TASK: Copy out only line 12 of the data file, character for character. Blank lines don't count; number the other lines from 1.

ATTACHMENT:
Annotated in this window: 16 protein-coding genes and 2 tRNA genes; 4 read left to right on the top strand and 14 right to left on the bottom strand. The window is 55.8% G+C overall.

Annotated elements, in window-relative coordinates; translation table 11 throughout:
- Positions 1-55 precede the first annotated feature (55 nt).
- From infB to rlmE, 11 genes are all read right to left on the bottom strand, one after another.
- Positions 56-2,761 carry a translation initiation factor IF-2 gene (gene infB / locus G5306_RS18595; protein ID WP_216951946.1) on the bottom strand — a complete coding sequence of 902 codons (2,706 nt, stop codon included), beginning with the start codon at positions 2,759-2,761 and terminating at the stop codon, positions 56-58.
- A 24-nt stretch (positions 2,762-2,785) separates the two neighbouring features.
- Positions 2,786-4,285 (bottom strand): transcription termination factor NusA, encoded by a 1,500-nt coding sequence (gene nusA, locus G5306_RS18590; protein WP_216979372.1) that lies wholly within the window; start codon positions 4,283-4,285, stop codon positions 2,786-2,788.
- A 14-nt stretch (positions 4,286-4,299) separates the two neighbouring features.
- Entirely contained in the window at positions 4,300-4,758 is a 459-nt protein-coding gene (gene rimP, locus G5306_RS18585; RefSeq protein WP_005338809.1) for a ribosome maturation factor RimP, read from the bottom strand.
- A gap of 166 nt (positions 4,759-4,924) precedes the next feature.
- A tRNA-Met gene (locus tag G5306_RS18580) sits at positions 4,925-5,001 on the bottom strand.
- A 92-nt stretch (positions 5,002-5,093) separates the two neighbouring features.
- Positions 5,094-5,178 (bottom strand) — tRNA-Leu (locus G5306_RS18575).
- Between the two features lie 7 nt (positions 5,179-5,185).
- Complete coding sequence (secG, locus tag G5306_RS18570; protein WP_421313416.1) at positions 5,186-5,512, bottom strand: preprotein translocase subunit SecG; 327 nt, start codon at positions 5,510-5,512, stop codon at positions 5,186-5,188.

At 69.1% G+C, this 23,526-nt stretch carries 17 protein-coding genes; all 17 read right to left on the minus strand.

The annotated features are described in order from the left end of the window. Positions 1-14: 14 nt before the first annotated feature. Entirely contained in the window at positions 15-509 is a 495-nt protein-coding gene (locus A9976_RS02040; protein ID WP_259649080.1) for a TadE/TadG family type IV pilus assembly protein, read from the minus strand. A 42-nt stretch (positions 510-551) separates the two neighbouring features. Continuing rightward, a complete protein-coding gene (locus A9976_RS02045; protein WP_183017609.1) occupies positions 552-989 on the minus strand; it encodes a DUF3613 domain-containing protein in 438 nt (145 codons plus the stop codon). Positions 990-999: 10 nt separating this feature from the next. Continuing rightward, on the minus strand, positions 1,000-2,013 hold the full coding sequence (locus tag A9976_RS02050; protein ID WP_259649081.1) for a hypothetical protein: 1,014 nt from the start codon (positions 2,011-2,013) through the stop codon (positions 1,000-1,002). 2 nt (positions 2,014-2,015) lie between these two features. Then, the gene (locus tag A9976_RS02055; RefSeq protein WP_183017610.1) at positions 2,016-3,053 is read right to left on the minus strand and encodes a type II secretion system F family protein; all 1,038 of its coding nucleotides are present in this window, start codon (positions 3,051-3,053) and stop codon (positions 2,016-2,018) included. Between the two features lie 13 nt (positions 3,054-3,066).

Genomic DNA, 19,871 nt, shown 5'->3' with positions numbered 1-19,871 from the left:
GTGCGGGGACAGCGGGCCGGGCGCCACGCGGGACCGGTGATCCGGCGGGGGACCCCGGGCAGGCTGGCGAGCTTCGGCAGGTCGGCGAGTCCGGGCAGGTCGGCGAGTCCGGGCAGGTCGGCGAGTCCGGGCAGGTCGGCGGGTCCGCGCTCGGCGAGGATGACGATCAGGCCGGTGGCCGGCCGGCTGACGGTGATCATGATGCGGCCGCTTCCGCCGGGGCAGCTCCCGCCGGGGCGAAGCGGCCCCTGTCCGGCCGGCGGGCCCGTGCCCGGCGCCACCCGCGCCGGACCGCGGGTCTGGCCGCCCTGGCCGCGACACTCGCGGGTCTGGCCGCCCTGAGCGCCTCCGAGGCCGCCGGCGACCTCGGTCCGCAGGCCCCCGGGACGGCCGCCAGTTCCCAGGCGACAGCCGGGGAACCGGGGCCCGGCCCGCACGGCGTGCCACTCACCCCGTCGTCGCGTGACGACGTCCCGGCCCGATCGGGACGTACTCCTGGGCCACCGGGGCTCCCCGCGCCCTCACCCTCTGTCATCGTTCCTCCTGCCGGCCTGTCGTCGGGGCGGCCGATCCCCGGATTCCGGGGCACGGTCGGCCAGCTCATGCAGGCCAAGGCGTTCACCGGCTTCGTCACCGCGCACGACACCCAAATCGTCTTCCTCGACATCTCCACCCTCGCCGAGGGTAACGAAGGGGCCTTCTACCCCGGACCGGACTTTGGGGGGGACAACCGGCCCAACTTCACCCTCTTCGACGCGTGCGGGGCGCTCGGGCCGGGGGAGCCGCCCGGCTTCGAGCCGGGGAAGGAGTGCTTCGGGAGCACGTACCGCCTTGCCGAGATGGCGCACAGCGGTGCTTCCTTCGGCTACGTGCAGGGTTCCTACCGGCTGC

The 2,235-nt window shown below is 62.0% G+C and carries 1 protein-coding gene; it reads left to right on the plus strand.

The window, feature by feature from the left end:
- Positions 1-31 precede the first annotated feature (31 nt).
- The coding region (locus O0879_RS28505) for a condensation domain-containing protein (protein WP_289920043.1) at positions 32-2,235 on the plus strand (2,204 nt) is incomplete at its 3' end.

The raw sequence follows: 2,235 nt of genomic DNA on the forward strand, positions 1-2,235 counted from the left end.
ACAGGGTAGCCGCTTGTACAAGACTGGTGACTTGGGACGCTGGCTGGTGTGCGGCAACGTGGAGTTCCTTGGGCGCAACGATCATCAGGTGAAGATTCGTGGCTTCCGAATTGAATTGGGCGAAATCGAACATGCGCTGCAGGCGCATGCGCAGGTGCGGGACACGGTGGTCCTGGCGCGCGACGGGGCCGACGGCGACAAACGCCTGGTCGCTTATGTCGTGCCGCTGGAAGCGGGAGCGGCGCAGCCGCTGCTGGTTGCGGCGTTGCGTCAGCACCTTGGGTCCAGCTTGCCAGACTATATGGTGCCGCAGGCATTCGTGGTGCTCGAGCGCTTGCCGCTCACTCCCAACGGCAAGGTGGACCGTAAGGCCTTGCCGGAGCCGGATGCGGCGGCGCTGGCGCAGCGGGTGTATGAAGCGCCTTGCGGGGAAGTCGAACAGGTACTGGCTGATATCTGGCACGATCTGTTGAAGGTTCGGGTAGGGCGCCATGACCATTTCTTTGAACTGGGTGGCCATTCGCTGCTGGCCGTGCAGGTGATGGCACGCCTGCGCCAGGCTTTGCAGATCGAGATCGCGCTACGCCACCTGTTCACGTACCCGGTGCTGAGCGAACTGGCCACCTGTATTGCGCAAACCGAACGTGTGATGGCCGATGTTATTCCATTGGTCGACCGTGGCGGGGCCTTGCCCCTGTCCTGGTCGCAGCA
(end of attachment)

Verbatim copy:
- A 92-nt stretch (positions 5,002-5,093) separates the two neighbouring features.